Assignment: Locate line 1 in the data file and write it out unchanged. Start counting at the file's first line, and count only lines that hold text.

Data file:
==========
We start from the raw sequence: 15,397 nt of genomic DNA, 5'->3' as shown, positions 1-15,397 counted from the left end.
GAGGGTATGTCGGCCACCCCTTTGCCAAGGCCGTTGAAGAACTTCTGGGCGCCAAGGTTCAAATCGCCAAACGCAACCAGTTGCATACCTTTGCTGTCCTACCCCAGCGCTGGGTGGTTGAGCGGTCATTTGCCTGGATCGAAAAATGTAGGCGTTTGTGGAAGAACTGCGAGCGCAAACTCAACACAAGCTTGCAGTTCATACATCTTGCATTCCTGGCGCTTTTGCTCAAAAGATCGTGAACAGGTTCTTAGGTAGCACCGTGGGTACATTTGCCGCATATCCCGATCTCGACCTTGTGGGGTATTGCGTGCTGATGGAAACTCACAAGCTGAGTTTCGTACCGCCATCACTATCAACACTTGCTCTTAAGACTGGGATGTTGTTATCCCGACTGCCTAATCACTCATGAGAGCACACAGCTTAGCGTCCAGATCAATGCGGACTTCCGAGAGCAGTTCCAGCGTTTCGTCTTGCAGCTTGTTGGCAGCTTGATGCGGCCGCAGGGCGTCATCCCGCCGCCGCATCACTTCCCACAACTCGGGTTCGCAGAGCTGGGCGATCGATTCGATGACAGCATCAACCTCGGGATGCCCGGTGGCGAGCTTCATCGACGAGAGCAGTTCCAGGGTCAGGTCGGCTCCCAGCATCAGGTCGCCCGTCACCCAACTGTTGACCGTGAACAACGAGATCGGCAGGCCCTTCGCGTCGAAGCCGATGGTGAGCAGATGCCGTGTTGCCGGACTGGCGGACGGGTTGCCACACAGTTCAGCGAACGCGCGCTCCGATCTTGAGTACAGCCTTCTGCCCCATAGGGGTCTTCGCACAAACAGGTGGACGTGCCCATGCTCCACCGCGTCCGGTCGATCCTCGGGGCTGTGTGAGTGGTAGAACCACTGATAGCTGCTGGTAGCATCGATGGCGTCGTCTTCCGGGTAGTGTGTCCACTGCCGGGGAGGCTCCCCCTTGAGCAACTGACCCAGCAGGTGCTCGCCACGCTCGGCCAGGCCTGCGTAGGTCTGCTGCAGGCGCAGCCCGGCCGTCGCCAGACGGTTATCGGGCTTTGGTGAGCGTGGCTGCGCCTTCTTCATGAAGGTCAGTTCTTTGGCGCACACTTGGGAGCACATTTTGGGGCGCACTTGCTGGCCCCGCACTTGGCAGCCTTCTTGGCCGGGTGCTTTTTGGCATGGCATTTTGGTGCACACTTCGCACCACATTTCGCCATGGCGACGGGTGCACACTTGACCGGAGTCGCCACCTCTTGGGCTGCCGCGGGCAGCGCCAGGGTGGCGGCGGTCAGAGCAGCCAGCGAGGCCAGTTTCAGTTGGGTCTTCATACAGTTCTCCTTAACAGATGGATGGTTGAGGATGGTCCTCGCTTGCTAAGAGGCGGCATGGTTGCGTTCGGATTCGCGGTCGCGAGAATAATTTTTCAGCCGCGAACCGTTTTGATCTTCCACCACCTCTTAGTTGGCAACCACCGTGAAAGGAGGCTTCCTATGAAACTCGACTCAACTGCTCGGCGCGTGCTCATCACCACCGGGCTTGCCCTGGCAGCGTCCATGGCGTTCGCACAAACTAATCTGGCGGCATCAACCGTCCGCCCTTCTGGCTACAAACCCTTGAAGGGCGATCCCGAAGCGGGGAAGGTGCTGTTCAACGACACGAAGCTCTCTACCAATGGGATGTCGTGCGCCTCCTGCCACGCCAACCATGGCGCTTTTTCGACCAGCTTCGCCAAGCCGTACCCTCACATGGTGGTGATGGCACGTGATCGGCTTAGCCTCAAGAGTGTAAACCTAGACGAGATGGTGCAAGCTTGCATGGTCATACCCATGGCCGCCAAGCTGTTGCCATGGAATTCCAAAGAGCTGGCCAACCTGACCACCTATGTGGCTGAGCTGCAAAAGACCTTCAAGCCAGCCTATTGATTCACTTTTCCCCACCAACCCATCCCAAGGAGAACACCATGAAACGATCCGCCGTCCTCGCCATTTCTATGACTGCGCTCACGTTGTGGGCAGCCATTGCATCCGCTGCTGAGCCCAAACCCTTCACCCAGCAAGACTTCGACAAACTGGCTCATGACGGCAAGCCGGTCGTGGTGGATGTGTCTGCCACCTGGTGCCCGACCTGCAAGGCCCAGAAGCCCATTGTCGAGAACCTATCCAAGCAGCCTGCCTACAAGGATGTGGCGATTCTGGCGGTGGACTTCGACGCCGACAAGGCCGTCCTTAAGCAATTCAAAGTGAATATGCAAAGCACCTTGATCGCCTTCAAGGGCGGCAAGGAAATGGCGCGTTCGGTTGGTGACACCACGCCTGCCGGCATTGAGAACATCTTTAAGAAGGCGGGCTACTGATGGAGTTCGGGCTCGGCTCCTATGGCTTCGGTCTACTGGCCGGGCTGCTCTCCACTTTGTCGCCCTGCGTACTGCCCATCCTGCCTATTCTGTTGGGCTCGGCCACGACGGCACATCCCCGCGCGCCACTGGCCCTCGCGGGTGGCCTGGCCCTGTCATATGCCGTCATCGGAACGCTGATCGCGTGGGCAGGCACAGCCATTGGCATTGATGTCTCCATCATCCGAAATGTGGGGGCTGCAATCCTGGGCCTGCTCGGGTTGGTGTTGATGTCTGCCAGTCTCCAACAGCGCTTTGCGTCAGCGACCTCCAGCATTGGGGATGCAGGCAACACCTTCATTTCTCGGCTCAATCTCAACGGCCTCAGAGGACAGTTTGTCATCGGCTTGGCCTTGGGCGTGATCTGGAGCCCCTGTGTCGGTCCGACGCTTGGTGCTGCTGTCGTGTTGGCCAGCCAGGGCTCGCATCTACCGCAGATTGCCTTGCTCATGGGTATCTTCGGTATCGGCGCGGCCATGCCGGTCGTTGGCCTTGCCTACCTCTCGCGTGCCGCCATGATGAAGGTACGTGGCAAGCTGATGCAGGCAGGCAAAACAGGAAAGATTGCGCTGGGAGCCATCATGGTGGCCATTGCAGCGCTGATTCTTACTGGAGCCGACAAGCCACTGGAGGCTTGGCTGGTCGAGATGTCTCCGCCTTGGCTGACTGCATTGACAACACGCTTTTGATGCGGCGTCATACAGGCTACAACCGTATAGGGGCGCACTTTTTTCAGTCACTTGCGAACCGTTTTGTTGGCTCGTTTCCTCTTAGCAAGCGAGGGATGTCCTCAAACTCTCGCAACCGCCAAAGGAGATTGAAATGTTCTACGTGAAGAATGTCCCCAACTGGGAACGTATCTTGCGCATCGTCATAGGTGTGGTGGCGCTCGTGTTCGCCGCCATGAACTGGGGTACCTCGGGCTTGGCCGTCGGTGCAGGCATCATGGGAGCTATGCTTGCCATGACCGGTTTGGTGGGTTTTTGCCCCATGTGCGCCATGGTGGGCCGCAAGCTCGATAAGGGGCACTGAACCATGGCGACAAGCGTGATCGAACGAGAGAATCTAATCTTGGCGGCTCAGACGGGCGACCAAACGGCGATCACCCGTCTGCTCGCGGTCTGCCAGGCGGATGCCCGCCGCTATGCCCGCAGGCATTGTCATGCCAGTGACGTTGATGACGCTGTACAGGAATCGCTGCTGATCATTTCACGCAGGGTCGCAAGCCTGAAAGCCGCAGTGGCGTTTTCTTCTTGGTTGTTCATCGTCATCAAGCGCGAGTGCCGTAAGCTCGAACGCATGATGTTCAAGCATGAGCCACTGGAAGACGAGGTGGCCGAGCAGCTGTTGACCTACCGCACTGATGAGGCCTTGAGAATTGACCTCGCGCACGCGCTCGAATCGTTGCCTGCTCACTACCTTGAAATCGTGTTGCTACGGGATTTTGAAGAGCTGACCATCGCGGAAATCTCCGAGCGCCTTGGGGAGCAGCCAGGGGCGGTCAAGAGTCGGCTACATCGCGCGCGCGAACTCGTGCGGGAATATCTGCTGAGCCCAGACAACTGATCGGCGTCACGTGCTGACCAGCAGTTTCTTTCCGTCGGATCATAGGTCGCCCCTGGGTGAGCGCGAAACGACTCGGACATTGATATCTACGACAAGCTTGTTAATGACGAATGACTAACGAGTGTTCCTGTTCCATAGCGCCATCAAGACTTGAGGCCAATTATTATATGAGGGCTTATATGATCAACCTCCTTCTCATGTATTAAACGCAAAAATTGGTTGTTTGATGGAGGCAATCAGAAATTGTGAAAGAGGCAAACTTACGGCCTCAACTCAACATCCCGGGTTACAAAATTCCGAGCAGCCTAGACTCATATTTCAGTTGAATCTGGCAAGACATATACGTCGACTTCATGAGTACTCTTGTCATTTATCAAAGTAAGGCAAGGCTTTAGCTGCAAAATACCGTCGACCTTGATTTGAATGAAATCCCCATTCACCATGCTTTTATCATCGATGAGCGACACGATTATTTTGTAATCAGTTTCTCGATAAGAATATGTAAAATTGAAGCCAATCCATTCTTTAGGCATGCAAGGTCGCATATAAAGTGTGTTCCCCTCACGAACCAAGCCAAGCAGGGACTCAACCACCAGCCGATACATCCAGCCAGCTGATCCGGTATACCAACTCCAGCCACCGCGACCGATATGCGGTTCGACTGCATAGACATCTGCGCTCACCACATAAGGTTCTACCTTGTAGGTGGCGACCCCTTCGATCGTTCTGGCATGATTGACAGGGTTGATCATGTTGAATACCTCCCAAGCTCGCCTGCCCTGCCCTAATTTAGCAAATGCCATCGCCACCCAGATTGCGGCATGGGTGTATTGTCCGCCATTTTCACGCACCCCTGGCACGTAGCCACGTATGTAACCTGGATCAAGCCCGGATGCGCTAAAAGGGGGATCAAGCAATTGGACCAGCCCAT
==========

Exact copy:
We start from the raw sequence: 15,397 nt of genomic DNA, 5'->3' as shown, positions 1-15,397 counted from the left end.